(SCREENED AT THE 2003 LOS ANGELES FILM FESTIVAL.) They're rich and poor, married and single; they come from all over the world. Some are coping well with their condition, others are consumed with self-loathing. They have only one thing in common: from early childhood, they've been obsessed with the idea of having one or more of their limbs amputated.Director Melody Gilbert's absorbing documentary takes a straightforward approach to an easily sensationalized topic, an admittedly bizarre psychological condition so poorly understood that it has no official medical name. Her subjects--from America, England, Holland, and elsewhere--speak candidly about their singular obsession, and the often extraordinary lengths they have gone to fulfill it. One fellow confesses to having shot himself in the leg in order to have it amputated; another man likes to hobble around the house with an improvised leg-sling, dreaming of the day when he'll have his limb cut off for good. They insist there's nothing pathological about their desires, and in fact for the most part they come across as a reasonably normal bunch. Other interviewees include a Scottish surgeon who has stirred up violent controversy by supporting the practice of voluntary amputation.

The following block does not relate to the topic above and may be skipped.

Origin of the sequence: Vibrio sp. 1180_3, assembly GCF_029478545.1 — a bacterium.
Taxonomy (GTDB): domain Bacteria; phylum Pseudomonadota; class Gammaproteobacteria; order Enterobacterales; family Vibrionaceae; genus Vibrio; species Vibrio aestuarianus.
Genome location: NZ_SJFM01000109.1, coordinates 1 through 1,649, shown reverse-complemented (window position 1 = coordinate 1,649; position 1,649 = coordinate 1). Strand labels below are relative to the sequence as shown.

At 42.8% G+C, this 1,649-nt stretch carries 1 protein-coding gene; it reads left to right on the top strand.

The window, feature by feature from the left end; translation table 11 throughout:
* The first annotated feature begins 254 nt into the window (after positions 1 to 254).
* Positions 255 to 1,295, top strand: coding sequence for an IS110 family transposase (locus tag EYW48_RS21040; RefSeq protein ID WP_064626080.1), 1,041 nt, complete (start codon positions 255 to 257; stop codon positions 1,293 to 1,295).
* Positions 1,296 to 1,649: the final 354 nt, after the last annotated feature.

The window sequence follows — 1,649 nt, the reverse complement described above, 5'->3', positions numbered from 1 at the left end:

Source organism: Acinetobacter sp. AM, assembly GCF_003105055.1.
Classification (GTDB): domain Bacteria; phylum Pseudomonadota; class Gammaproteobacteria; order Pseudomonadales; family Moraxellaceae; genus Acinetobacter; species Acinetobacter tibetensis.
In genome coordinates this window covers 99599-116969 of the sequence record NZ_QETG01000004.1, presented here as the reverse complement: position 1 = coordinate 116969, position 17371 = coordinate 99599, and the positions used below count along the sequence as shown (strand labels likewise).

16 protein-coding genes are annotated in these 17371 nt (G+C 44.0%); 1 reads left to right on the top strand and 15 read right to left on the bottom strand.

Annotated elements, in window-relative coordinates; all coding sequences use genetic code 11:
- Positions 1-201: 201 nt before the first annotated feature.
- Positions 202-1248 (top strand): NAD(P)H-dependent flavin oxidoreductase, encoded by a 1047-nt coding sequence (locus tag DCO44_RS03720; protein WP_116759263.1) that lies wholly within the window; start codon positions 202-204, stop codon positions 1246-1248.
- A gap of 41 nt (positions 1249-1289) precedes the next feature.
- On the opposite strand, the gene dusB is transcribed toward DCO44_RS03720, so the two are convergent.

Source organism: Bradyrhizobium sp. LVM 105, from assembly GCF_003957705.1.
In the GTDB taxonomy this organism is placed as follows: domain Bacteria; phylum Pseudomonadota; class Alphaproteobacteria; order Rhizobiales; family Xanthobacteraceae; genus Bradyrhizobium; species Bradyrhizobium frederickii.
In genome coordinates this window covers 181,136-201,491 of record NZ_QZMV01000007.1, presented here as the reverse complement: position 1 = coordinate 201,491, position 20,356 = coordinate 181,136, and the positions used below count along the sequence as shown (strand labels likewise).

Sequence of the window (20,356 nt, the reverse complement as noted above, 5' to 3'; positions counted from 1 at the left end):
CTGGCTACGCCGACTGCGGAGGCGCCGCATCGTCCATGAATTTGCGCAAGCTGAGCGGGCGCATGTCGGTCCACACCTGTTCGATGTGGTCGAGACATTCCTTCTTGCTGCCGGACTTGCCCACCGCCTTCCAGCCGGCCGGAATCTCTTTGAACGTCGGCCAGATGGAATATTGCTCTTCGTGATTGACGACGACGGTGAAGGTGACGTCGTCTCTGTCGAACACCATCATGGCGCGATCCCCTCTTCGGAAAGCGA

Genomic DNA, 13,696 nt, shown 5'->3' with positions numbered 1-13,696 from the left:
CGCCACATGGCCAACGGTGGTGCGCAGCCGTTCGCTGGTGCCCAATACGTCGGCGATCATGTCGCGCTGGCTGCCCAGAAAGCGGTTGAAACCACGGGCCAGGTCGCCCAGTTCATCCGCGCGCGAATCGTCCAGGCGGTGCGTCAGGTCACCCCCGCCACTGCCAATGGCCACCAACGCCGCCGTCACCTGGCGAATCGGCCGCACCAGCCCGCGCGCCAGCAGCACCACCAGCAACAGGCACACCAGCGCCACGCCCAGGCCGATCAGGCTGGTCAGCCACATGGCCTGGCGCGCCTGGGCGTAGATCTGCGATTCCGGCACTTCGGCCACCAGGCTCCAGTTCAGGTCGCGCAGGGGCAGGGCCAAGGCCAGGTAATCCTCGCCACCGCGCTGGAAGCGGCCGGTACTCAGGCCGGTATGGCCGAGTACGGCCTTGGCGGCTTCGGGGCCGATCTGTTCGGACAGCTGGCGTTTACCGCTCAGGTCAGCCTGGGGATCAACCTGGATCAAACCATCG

Gilbert isn't blind to the surreal humor of all this--it's hard not to laugh when one "wannabe" accuses his wife of being "narrow-minded" for trying to persuade him from having his leg amputated--but she treats her subjects with respect. By avoiding the obvious freak-show possibilities, she has created an authentically educational film. It's the sort of movie that has people arguing intensely with each other as they head for the exits. And if it does little to explain why these troubled folks are so obsessed with amputation, it's only because there's so little to explain; modern science just doesn't know much about this condition.I'm not aware of any previous movies on this subject. If WHOLE is the first, then it's a very respectable venture into this off-the-road terrain.